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Subject:

Re: Partial volume segmentation and trilinear interpolation

From:

Mark Jenkinson <[log in to unmask]>

Reply-To:

FSL - FMRIB's Software Library <[log in to unmask]>

Date:

Wed, 19 Aug 2009 09:22:46 +0100

Content-Type:

text/plain

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text/plain (158 lines)

Hi,

Under ideal conditions, where the PVE was very accurate
and there was little spatial blurring in the original image (which
generally is impossible due to the finite Fourier samples taken,
as well as T2/T2* blurring) then the "right" thing to do would
be to do the most accurate interpolation for the rotations, etc.,
followed by an integration over the new voxel area, as I
suggested.  However, things aren't ideal, obviously, so the
details here make less difference.

You are fundamentally limited in what data you can ever
get out of combining a low resolution image with a higher
resolution one.  If you want to know how much gray matter
was in a particular perfusion voxel, then the above method
is likely to do as well as any method can.  In the lower
resolution image you have to sacrifice the accuracy of the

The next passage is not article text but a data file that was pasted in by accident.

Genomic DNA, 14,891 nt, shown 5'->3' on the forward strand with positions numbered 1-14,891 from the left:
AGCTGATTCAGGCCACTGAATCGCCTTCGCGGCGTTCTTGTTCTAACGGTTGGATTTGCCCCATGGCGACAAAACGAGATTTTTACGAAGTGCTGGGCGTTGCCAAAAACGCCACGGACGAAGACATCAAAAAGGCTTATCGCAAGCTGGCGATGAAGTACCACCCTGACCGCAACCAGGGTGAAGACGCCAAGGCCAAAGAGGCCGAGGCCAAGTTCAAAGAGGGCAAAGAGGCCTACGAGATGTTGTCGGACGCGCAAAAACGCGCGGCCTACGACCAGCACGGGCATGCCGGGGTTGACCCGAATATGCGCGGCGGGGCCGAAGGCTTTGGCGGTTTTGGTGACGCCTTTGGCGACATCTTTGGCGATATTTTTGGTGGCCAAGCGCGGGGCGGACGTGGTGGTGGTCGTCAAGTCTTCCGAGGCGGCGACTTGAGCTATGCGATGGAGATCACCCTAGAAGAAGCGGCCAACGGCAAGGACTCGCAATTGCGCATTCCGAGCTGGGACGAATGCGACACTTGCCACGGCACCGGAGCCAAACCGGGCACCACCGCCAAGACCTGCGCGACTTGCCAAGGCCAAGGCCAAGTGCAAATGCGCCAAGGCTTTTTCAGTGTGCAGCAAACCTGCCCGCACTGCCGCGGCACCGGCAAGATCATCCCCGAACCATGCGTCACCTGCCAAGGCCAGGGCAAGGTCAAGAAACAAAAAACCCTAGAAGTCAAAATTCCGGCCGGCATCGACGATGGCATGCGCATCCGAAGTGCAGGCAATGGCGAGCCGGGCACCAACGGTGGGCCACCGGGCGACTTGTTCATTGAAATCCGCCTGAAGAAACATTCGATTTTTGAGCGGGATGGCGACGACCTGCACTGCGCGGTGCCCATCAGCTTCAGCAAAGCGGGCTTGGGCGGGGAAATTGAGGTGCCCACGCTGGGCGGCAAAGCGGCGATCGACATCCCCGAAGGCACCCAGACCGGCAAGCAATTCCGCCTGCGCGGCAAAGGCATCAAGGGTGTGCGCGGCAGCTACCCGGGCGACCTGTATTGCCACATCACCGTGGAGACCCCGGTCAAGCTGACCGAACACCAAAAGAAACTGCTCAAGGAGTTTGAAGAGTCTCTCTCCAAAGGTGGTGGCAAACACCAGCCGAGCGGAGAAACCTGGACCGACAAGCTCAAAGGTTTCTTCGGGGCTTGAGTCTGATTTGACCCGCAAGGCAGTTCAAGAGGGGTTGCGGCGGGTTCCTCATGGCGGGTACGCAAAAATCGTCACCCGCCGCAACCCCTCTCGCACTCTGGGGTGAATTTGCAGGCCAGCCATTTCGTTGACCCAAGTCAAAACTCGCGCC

boundaries - there is no choice.  You can upsample your
perfusion, but each sample in the higher resolution space
will be intrinsically carrying information from the whole
neighbourhood, defined by the size of the lower resolution
voxel.

Hope this helps.
All the best,
	Mark


On 19 Aug 2009, at 01:52, Mojabi, Pouria wrote:

> Thank you very much Mark for elaborating on this.
>
> As a general strategy, low resolution perfusion image on one side and
> high resolution T1 image on the other side, what direction would you
> chose, T1 -> perf or perf -> T1
>
> What I said in my earlier email was migrating from perfusion  
> resolution
> to T1 resolution; by down sampling our grey matter to perfusion
> resolution we are sacrificing accuracy of the boundaries, are we not?
>
> Your thoughts on this are appreciated
>
> Thanks
>
> -P
>
>
>
>
> -----Original Message-----
> From: FSL - FMRIB's Software Library [mailto:[log in to unmask]] On
> Behalf Of Mark Jenkinson
> Sent: Tuesday, August 18, 2009 3:24 PM
> To: [log in to unmask]
> Subject: Re: [FSL] Partial volume segmentation and trilinear
> interpolation
>
> Hi,
>
> You will find that when you do substantial downsampling, FLIRT will
> apply a pre-smoothing step which tries to incorporate information
> over the size of the new voxel, although it is done with a Gaussian
> which might be too big in this instance.  It is this smoothing (or
> blurring)
> which is critical though - not the interpolation - as you don't really
> want to interpolate single points at the centre of the new voxels,
> you want to know what the total PVE is over the whole voxel volume.
> No interpolation method will give you the latter without doing
> smoothing/blurring.
>
> So if you just want to integrate the intensities from the 1x1x1 voxels
> contained in each of the 4x4x6 voxels then the easiest way would